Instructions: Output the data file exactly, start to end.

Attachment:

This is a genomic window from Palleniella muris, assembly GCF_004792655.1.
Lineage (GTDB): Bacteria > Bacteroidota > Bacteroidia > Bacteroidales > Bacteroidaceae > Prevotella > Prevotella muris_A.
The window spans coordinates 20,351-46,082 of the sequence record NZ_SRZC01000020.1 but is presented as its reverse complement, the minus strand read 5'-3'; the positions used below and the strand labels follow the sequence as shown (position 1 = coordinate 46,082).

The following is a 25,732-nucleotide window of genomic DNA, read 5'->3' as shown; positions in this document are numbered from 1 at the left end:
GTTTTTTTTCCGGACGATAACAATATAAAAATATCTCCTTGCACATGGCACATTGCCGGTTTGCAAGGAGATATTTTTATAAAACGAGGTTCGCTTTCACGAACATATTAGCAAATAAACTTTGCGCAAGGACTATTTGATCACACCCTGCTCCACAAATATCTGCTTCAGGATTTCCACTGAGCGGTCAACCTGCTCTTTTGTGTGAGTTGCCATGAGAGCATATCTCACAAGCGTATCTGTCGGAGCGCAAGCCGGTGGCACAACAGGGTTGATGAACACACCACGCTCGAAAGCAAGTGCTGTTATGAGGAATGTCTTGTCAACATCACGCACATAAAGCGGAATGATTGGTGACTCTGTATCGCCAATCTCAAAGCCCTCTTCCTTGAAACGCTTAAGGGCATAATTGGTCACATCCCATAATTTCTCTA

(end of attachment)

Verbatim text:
This is a genomic window from Palleniella muris, assembly GCF_004792655.1.
Lineage (GTDB): Bacteria > Bacteroidota > Bacteroidia > Bacteroidales > Bacteroidaceae > Prevotella > Prevotella muris_A.
The window spans coordinates 20,351-46,082 of the sequence record NZ_SRZC01000020.1 but is presented as its reverse complement, the minus strand read 5'-3'; the positions used below and the strand labels follow the sequence as shown (position 1 = coordinate 46,082).

The following is a 25,732-nucleotide window of genomic DNA, read 5'->3' as shown; positions in this document are numbered from 1 at the left end:
GTTTTTTTTCCGGACGATAACAATATAAAAATATCTCCTTGCACATGGCACATTGCCGGTTTGCAAGGAGATATTTTTATAAAACGAGGTTCGCTTTCACGAACATATTAGCAAATAAACTTTGCGCAAGGACTATTTGATCACACCCTGCTCCACAAATATCTGCTTCAGGATTTCCACTGAGCGGTCAACCTGCTCTTTTGTGTGAGTTGCCATGAGAGCATATCTCACAAGCGTATCTGTCGGAGCGCAAGCCGGTGGCACAACAGGGTTGATGAACACACCACGCTCGAAAGCAAGTGCTGTTATGAGGAATGTCTTGTCAACATCACGCACATAAAGCGGAATGATTGGTGACTCTGTATCGCCAATCTCAAAGCCCTCTTCCTTGAAACGCTTAAGGGCATAATTGGTCACATCCCATAATTTCTCTA